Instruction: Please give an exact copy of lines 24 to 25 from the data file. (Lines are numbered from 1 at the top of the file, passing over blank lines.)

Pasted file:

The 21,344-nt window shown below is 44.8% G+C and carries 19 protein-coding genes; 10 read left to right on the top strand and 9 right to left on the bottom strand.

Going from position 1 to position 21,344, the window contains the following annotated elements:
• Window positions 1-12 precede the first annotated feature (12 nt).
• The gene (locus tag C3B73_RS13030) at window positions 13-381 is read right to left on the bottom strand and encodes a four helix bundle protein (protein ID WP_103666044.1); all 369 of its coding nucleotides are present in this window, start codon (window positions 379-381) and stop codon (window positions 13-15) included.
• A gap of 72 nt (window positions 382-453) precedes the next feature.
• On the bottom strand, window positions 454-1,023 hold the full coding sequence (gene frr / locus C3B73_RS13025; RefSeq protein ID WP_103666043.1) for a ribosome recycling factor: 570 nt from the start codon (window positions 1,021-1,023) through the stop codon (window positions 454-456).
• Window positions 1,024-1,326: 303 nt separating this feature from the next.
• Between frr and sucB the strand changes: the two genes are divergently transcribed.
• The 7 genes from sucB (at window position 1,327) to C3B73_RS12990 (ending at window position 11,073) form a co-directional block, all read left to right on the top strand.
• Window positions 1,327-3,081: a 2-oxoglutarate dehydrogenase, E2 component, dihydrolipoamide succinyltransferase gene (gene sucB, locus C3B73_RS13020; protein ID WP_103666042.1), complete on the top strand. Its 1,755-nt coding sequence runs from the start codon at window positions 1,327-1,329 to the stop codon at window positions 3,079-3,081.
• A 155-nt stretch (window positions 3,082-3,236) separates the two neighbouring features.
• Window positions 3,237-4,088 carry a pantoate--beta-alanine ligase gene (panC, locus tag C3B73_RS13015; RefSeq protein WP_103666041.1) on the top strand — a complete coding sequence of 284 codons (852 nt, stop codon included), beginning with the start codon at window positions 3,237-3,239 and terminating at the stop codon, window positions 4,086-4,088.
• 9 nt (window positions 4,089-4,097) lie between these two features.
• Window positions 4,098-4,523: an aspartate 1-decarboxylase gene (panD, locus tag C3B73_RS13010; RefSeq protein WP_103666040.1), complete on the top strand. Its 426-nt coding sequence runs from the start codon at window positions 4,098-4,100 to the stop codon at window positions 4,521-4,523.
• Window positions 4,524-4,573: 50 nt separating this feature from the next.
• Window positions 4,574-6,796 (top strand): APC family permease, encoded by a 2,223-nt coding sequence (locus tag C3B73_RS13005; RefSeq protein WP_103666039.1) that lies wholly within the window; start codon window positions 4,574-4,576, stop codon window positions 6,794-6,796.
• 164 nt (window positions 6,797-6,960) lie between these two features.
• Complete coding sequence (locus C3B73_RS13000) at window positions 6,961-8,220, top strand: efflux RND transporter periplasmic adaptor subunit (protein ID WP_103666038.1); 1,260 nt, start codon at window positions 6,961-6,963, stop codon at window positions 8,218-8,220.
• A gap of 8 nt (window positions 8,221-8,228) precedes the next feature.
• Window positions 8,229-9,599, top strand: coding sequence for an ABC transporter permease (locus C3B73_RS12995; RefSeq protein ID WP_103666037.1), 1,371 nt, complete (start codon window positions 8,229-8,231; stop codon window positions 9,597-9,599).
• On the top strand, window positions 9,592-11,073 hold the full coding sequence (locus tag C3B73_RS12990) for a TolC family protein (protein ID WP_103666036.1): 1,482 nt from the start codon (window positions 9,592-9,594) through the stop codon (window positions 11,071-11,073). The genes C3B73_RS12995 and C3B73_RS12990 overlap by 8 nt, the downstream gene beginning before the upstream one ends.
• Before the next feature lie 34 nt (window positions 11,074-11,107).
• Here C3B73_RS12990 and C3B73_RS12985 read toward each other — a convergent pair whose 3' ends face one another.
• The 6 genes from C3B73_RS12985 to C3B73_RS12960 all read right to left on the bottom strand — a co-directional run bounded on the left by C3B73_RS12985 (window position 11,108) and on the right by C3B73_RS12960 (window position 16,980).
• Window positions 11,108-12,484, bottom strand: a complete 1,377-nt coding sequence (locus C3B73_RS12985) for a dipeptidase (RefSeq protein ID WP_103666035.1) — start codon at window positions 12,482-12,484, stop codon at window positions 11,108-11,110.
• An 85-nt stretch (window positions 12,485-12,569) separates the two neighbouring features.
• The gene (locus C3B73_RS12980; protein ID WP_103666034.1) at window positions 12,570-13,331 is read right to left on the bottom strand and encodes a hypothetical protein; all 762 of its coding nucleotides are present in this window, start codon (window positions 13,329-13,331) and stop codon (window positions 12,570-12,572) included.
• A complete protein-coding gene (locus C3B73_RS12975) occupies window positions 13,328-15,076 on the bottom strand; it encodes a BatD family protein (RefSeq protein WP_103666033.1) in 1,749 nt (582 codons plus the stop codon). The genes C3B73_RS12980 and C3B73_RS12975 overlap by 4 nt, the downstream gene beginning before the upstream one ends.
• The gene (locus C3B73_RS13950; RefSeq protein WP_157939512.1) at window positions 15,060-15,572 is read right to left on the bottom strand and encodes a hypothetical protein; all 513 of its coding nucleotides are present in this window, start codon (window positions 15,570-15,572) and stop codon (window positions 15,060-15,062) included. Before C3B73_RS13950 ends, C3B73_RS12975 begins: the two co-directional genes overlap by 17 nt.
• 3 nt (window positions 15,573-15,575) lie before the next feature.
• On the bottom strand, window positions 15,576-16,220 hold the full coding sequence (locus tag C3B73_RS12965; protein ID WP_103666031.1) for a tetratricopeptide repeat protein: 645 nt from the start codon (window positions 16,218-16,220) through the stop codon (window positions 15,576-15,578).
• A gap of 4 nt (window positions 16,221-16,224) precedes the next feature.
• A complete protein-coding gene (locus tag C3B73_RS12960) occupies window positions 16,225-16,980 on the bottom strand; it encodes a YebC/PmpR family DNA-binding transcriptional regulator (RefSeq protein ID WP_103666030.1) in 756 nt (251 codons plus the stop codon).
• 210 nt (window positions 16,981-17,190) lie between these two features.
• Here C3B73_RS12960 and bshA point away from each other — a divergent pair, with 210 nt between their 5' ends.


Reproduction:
• The 6 genes from C3B73_RS12985 to C3B73_RS12960 all read right to left on the bottom strand — a co-directional run bounded on the left by C3B73_RS12985 (window position 11,108) and on the right by C3B73_RS12960 (window position 16,980).
• Window positions 11,108-12,484, bottom strand: a complete 1,377-nt coding sequence (locus C3B73_RS12985) for a dipeptidase (RefSeq protein ID WP_103666035.1) — start codon at window positions 12,482-12,484, stop codon at window positions 11,108-11,110.